Berrios is another guy I have a hard time with because his command can disappear for long stretches. He had nine starts last season with five or more runs allowed in 32 outings. His K% was down, his HR rate was way up and he had the highest Hard Hit% and Barrel% of his career. Between Berrios and Kikuchi, who also had an ERA north of 5.00, the Blue Jays rotation is top-heavy and the potential help from below is not reliable. They’re going to have to score a lot of runs to be successful.

Hyun Jin Ryu is said to be aiming for a July return, but August seems more likely if everything stays on track. He made six throwaway starts last year before undergoing Tommy John surgery. He might be a nice add as a quasi-Trade Deadline acquisition if he’s ready around that time. The starting staff is definitely my biggest worry for the Jays, who are extremely top-heavy in that department.

I wonder if Kikuchi could be a bullpen arm in light of last season’s big K% spike. Pitching out of the pen and narrowing your arsenal can help with some command and control issues, along with adding an extra tick or two of velo. Just a thought, especially with only one lefty back there in Tim Mayza, but this looks like a pretty average to slightly above average bullpen again. The Jays were 13th in ERA and 19th in FIP last season, but did have the sixth-highest HR/9, so that worries me with the home park alterations.

Erik Swanson is a nice piece in high leverage after a big season with the Mariners. The rest of the bullpen looks the same. Jordan Romano is a quality closer and the Blue Jays should have plenty of leads to protect, so it will be up to a hodgepodge of middle relievers to get to Swanson and Romano.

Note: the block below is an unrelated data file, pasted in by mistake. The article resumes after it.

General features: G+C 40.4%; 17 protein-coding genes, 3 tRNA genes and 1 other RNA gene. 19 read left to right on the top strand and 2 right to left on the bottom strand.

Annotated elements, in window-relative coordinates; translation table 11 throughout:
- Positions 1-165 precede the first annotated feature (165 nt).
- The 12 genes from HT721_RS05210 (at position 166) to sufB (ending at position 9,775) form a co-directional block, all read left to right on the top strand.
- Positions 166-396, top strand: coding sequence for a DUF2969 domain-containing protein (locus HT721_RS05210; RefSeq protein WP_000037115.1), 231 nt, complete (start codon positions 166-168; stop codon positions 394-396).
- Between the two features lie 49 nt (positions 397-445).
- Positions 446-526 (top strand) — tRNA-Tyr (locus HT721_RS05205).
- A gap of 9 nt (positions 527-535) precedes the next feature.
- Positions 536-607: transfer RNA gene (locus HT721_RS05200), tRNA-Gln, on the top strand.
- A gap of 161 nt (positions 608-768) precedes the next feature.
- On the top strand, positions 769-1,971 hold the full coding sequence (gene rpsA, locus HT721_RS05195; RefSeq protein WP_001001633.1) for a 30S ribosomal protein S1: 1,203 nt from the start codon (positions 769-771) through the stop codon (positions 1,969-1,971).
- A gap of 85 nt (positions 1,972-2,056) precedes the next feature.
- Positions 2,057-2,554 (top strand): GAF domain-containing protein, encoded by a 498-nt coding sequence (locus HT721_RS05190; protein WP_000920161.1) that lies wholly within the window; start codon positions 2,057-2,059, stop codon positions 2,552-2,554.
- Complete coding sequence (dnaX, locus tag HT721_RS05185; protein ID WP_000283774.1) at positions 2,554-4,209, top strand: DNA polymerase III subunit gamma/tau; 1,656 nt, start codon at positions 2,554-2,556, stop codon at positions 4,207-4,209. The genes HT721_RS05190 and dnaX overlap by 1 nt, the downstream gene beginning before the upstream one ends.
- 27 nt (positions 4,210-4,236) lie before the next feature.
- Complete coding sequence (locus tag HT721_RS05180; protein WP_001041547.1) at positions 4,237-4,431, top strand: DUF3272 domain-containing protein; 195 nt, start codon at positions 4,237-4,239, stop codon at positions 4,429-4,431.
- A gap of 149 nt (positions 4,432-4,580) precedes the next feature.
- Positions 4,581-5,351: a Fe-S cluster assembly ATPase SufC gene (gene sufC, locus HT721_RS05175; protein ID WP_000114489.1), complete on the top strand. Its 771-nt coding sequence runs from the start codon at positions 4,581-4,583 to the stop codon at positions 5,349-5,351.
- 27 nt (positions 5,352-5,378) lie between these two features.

Miscellaneous Notes

The Blue Jays were 46-42 with Charlie Montoyo, but rattled off a 46-28 ending to the season with John Schneider, a stretch that got the interim tag taken off of his title. Schneider won minor league titles at three levels before becoming the catching coach with the big club in 2019 and then the bench coach for 2022. The 40-year-old seemed to be a manager-in-waiting and Montoyo’s firing opened up the possibility.

Player to Watch

C Alejandro Kirk: I think a big leap is coming from Kirk. He only hit 14 homers in 541 plate appearances last season, but power is usually the last tool to develop. He had a big decrease in launch angle last season, but still ran an elite Hard Hit% and showed incredible plate discipline. He serves as the DH most days when he doesn’t catch, but he also had terrific defensive metrics as a framer. In the middle of an outstanding lineup, I don’t think he’s getting the preseason run that he deserves.

Toronto Blue Jays Win Total Pick

If you told me I could guarantee 60 starts from Manoah and Gausman, I would say that 13/1 to win the World Series is a decent bet. The Blue Jays are likely going to have the best offense in baseball with the new Rogers Centre dimensions and what they’re able to do on the road by driving the ball with high exit velocities. I am concerned about the depth of the starting rotation and the quality of the middle relievers, but the Blue Jays should average at least five runs per game or more. Two teams did that last season and they won 111 games (Dodgers) and 99 games (Yankees).

Toronto was 58-19 last season when scoring at least five runs. Oddly enough, they were 16-5 when scoring four runs and 9-11 when scoring five runs. Offense should be up league-wide with the rule changes. The Jays hit for a ton of power, yet ranked fourth in GB%. The absence of a shift might help them and the new dimensions at home are going to help them. But, the pitching staff remains the sticking point for me. If they don’t win the AL East and have to burn Manoah and Gausman in the Wild Card Round, that is a huge disadvantage in the ALDS.

As far as the season win total, I’d lean over. Six teams scored at least 4.8 runs per game last season and all of them won at least 92 games, with Toronto the team that won 92. This team has a chance to be special, but the pitching depth keeps me from betting this high win total. Every team will have a pick, but not every pick is a bet.

Lean: Over 91.5